Every year, television networks like ABC, NBC, and Comedy Central create pilots for new sitcoms in the hopes of creating the next Seinfeld. Of course, as you’re already aware, Seinfeld is arguably the best sitcom ever made. When it was released, Seinfeld was doing things that no other sitcom at the time would even dream of doing. In fact, the show set the tone for what a traditional sitcom should be.
Today, although there are still a few traditional sitcoms on the air such as The Big Bang Theory and 2 Broke Girls, the traditional sitcom seems to be dying. Shows are taken off the air due to poor ratings, the cast wanting to move on, or the show wanting to finish on a high note to preserve their legacy. Oftentimes, shows run for a season too long or release a terrible movie to earn a quick buck. Nevertheless, shows are still constantly trying to create a legacy for themselves by making a show that stands out from the rest; nobody wants to create a show that will be forgotten once it’s taken off the air.
Of course, there are some sitcoms, such as Seinfeld and The Office that are so unique that they’ll never be forgotten. This article isn’t about those shows. This article is about the shows that, despite being canceled a little over a decade ago — are already not cared about by their previous viewers.
15. Will & Grace
Will And Grace originally ran from 1998 to 2006, for a total of 194 episodes over 8 seasons. When released, Will & Grace was considered controversial because one of the main characters, Will, was gay. Despite initial criticism, the show evolved into a critically acclaimed sitcom that had a progressive message. Will & Grace has even been cited many times as helping introduce LGBT issues into the mainstream media. The show was so progressive that in 2014, scripts, props, and set decorations were donated to the National Museum of American History.
Like most sitcoms, the ratings eventually began to dip, and Will & Grace was put to rest after nine seasons. In January 2017, NBC announced that they would be creating a 10-episode season of the series, set to air later this year.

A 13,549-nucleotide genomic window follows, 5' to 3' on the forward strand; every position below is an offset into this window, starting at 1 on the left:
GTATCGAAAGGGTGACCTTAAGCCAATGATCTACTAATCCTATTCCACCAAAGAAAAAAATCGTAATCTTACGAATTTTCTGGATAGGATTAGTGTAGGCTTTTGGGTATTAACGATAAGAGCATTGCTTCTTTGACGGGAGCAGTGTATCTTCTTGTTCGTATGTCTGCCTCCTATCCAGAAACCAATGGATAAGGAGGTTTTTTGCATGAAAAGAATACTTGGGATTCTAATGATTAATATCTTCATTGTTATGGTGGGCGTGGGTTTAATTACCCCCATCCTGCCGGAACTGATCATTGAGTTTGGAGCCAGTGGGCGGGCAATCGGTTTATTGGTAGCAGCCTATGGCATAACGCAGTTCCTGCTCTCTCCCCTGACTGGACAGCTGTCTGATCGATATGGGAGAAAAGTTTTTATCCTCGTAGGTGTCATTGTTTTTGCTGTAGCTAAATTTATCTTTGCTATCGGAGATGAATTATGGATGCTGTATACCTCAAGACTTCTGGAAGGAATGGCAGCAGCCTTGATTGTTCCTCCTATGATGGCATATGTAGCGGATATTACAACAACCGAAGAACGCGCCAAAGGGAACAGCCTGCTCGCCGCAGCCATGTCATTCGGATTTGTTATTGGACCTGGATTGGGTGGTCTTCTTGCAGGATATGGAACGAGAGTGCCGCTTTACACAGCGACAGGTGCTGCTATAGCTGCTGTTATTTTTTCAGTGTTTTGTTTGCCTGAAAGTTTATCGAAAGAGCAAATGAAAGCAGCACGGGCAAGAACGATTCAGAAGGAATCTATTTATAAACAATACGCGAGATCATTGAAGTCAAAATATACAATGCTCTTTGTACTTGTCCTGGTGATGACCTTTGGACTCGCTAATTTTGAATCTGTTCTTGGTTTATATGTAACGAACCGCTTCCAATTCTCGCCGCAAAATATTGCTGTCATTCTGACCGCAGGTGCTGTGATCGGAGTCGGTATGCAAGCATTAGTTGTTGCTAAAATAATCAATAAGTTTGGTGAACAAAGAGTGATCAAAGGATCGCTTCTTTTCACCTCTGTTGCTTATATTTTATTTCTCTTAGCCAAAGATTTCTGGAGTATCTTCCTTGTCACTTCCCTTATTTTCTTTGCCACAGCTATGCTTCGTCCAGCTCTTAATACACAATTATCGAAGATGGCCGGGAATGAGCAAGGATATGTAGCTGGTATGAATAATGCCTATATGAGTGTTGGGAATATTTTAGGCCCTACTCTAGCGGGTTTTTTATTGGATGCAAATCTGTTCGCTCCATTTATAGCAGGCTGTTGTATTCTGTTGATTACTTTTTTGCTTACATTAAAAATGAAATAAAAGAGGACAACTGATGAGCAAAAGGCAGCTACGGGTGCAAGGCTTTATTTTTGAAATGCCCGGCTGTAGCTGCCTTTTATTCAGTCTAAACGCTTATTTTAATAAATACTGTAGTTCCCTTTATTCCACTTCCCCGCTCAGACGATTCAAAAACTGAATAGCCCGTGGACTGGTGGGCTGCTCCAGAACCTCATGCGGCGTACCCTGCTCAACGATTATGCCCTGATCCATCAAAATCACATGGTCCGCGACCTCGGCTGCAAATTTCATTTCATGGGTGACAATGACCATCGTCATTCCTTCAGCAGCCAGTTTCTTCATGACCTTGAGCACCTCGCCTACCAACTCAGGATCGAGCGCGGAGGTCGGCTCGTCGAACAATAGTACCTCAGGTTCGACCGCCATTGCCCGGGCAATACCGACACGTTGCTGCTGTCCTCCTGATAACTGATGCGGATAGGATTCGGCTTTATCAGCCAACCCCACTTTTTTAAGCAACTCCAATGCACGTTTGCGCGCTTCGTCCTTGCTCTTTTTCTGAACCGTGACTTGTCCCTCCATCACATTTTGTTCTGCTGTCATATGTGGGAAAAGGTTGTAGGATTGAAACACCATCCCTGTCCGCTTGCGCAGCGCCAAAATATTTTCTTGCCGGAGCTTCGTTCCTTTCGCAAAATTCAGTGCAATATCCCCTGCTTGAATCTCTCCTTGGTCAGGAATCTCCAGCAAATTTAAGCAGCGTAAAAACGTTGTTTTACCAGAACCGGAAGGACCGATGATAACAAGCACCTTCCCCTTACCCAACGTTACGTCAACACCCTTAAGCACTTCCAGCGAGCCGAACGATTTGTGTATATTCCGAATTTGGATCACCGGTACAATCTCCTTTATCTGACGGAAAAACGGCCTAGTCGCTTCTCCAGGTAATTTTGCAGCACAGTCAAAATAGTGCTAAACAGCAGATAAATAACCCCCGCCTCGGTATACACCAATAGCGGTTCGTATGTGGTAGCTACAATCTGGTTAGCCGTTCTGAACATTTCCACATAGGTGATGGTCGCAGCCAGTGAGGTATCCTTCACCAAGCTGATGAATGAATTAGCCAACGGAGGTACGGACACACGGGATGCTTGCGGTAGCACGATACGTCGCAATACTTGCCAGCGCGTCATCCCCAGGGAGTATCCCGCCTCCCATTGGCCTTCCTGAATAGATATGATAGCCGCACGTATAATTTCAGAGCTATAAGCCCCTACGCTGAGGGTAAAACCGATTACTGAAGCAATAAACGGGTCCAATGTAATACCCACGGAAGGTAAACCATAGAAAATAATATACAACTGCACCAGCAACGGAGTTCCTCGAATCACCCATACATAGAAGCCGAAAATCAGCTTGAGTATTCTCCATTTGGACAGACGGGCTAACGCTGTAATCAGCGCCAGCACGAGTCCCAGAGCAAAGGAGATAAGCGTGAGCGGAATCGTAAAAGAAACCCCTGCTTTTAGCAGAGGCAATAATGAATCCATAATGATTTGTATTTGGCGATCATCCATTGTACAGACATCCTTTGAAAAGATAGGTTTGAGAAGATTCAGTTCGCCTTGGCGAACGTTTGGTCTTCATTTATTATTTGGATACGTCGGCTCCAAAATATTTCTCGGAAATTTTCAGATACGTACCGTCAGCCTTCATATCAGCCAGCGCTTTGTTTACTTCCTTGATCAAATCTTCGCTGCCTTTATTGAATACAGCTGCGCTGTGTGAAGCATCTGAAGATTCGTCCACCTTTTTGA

14. That 70’s Show
That ’70s Show (1998-2006) launched the careers of Topher Grace, Mila Kunis, and of course, Ashton Kutcher. The show was primarily set in the house of Eric Forman (played by Topher Grace) as his friends hung out in his basement and occasionally received life advice from his parents. It had the same level of drama as Friends but was a little harder to take seriously because all of the characters in the show were teenagers.
The show ran for 8 seasons, but any fan of the show will tell you that the only seasons that mattered were the first 7 seasons. The 8th season was so terrible because Eric Forman, possibly the most important character in the show, was written out as Topher Grace wanted to move on with his life. His role was replaced by a character named Randy, who literally everyone hated.
If you ask millennials what the greatest sitcom of all time is, majority of them are going to say Friends. The show ran for 10 seasons and is one of the most iconic shows of all time. It was loved by critics, the general public, and was nominated for so many awards that adding them all up would be a challenge. Friends photos, GIFs and YouTube videos are in abundance when browsing online, which means the show still has some popularity. So, why did it make this list?
The only people watching Friends now are the people that watched Friends when it was airing. The show is filled with so many cultural references, which would shoot over the heads of those who weren’t born in the 90s. The show was meant to be relatable to the audience at the time, but the world has changed so much since the show stopped airing that people can no longer relate to the show. Additionally, the greatest moments from Friends were moments that required you to watch the entire series to be able to understand. You can’t just turn on an episode of Friends and understand what’s going on.
The relationships of the characters are still something to be admired — but those relationships can be found in any popular sitcom. Besides, Friends is just an outdated version of How I Met Your Mother anyway.